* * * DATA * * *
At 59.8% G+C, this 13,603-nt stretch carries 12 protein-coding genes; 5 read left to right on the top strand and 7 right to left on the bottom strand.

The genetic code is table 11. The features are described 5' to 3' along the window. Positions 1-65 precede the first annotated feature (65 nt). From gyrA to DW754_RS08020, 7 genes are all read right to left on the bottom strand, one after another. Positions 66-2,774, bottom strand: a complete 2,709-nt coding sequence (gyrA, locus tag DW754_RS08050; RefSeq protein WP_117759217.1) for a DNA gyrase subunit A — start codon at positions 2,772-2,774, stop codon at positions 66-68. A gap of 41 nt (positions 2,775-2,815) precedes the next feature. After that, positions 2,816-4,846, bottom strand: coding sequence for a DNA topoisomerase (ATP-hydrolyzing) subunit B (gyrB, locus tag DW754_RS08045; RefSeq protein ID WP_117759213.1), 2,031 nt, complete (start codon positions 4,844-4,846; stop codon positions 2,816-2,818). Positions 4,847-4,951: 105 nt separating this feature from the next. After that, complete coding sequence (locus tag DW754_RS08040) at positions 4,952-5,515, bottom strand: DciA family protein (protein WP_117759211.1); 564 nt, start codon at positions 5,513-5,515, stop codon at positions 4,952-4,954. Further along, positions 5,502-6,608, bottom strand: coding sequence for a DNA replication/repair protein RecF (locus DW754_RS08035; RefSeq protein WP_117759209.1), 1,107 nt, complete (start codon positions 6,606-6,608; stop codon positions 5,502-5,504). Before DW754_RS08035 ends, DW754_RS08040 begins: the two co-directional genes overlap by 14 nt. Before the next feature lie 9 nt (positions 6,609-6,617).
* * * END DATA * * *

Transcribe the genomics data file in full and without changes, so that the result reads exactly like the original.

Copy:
At 59.8% G+C, this 13,603-nt stretch carries 12 protein-coding genes; 5 read left to right on the top strand and 7 right to left on the bottom strand.

The genetic code is table 11. The features are described 5' to 3' along the window. Positions 1-65 precede the first annotated feature (65 nt). From gyrA to DW754_RS08020, 7 genes are all read right to left on the bottom strand, one after another. Positions 66-2,774, bottom strand: a complete 2,709-nt coding sequence (gyrA, locus tag DW754_RS08050; RefSeq protein WP_117759217.1) for a DNA gyrase subunit A — start codon at positions 2,772-2,774, stop codon at positions 66-68. A gap of 41 nt (positions 2,775-2,815) precedes the next feature. After that, positions 2,816-4,846, bottom strand: coding sequence for a DNA topoisomerase (ATP-hydrolyzing) subunit B (gyrB, locus tag DW754_RS08045; RefSeq protein ID WP_117759213.1), 2,031 nt, complete (start codon positions 4,844-4,846; stop codon positions 2,816-2,818). Positions 4,847-4,951: 105 nt separating this feature from the next. After that, complete coding sequence (locus tag DW754_RS08040) at positions 4,952-5,515, bottom strand: DciA family protein (protein WP_117759211.1); 564 nt, start codon at positions 5,513-5,515, stop codon at positions 4,952-4,954. Further along, positions 5,502-6,608, bottom strand: coding sequence for a DNA replication/repair protein RecF (locus DW754_RS08035; RefSeq protein WP_117759209.1), 1,107 nt, complete (start codon positions 6,606-6,608; stop codon positions 5,502-5,504). Before DW754_RS08035 ends, DW754_RS08040 begins: the two co-directional genes overlap by 14 nt. Before the next feature lie 9 nt (positions 6,609-6,617).